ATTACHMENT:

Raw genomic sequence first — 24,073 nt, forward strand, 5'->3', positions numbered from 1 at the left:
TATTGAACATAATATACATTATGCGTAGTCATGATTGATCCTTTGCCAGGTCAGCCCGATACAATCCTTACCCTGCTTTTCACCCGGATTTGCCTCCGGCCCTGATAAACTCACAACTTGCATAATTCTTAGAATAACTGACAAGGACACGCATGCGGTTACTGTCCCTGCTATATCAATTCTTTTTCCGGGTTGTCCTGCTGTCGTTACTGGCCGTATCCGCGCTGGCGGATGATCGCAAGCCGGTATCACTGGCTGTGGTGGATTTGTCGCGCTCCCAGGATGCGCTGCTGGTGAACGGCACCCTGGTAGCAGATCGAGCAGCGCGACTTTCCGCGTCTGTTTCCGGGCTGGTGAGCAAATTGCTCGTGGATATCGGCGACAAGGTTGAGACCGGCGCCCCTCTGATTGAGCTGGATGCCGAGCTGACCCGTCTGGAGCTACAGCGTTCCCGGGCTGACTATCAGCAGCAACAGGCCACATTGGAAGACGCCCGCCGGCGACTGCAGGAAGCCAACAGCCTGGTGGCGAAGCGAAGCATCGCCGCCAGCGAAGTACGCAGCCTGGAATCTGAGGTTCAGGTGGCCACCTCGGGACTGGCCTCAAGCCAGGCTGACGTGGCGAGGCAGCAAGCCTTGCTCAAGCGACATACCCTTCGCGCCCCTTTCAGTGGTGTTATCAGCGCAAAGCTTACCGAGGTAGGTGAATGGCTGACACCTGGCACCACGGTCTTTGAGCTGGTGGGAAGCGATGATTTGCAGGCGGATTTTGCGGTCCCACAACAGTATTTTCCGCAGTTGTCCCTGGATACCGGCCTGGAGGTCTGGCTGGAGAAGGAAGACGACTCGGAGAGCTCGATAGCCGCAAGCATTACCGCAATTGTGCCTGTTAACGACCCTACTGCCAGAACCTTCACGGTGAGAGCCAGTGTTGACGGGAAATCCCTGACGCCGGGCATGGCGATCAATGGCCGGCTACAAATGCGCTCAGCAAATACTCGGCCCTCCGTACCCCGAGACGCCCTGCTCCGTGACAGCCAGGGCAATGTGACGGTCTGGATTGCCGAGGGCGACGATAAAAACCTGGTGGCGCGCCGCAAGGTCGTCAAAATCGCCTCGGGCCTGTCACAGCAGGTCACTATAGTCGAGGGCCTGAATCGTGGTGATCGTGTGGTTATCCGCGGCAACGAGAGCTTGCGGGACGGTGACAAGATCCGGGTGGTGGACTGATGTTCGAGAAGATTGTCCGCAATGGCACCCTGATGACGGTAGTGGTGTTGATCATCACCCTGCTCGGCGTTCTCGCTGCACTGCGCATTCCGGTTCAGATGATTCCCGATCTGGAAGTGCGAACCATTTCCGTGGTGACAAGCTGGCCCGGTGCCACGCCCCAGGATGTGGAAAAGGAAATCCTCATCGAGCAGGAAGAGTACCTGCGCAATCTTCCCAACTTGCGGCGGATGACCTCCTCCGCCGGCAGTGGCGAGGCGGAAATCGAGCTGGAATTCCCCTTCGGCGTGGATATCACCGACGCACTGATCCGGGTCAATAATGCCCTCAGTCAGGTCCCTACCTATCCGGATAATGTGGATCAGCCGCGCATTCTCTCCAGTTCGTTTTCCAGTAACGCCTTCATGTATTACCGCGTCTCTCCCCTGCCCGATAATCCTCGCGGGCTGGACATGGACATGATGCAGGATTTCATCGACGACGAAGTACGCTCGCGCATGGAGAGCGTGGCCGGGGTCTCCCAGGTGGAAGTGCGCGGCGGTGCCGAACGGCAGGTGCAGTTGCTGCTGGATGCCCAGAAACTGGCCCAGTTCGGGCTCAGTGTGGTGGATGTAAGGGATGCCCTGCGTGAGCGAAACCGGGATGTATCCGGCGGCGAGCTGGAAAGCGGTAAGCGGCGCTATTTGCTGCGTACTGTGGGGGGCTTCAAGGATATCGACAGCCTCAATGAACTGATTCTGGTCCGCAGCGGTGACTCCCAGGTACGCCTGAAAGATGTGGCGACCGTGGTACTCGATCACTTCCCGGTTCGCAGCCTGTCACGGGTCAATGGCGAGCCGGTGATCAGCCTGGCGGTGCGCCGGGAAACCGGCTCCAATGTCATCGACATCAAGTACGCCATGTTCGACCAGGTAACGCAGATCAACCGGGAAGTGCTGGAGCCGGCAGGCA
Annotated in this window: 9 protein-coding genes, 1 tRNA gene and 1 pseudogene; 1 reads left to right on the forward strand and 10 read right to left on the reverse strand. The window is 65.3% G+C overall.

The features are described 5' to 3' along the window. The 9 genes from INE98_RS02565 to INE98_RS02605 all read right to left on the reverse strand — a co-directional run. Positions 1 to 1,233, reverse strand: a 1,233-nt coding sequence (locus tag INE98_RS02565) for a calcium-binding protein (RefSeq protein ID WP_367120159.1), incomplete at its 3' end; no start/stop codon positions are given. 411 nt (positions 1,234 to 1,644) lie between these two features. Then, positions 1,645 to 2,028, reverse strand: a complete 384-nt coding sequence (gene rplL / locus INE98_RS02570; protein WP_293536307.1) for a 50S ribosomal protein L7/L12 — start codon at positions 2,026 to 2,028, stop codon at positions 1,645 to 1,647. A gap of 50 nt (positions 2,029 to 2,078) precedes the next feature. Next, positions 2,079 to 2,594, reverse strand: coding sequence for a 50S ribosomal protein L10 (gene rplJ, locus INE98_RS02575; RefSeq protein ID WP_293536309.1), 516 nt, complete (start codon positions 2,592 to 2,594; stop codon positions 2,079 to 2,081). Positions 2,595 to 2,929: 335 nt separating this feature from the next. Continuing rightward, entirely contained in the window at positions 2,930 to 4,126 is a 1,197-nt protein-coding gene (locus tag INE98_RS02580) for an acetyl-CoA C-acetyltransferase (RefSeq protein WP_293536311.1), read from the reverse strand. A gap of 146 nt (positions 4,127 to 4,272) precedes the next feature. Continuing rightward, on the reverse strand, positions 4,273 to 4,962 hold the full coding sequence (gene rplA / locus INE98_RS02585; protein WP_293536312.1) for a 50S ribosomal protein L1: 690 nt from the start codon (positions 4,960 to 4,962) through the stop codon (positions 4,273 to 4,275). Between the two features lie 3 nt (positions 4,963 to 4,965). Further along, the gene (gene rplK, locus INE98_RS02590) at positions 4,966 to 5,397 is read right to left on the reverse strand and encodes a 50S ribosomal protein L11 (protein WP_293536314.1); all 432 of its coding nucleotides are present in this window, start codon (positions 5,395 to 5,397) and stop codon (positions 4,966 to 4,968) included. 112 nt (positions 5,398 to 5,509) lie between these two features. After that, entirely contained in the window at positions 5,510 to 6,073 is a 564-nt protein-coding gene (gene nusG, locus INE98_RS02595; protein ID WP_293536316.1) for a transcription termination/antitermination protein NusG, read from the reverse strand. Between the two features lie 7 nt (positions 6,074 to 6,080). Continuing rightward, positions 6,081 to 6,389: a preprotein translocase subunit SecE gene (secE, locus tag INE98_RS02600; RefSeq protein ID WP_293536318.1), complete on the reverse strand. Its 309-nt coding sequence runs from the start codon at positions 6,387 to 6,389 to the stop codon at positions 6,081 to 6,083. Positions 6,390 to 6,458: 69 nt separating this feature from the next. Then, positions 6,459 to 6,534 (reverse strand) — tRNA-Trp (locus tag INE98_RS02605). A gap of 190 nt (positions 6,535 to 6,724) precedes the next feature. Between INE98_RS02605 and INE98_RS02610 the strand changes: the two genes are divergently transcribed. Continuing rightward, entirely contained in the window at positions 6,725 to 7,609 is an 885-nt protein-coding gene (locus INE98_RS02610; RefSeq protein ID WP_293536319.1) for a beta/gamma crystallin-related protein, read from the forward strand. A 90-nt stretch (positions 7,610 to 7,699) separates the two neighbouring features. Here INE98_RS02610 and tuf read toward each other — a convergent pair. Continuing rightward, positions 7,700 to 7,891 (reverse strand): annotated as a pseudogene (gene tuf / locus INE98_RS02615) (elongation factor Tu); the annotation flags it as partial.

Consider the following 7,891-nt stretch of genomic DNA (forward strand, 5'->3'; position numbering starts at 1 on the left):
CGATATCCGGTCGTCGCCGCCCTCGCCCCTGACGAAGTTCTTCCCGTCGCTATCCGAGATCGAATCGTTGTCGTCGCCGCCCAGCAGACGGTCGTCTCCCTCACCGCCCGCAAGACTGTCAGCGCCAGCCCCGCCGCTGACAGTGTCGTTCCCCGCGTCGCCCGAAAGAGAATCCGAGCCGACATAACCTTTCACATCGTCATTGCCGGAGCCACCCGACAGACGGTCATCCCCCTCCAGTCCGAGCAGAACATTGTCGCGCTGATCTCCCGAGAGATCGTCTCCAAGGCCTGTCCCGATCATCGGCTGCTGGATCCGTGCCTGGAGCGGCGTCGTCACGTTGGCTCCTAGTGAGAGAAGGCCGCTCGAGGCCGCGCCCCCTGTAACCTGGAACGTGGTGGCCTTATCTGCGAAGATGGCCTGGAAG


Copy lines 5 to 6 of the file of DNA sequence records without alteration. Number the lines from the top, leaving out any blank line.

Consider the following 7,891-nt stretch of genomic DNA (forward strand, 5'->3'; position numbering starts at 1 on the left):
CGATATCCGGTCGTCGCCGCCCTCGCCCCTGACGAAGTTCTTCCCGTCGCTATCCGAGATCGAATCGTTGTCGTCGCCGCCCAGCAGACGGTCGTCTCCCTCACCGCCCGCAAGACTGTCAGCGCCAGCCCCGCCGCTGACAGTGTCGTTCCCCGCGTCGCCCGAAAGAGAATCCGAGCCGACATAACCTTTCACATCGTCATTGCCGGAGCCACCCGACAGACGGTCATCCCCCTCCAGTCCGAGCAGAACATTGTCGCGCTGATCTCCCGAGAGATCGTCTCCAAGGCCTGTCCCGATCATCGGCTGCTGGATCCGTGCCTGGAGCGGCGTCGTCACGTTGGCTCCTAGTGAGAGAAGGCCGCTCGAGGCCGCGCCCCCTGTAACCTGGAACGTGGTGGCCTTATCTGCGAAGATGGCCTGGAAG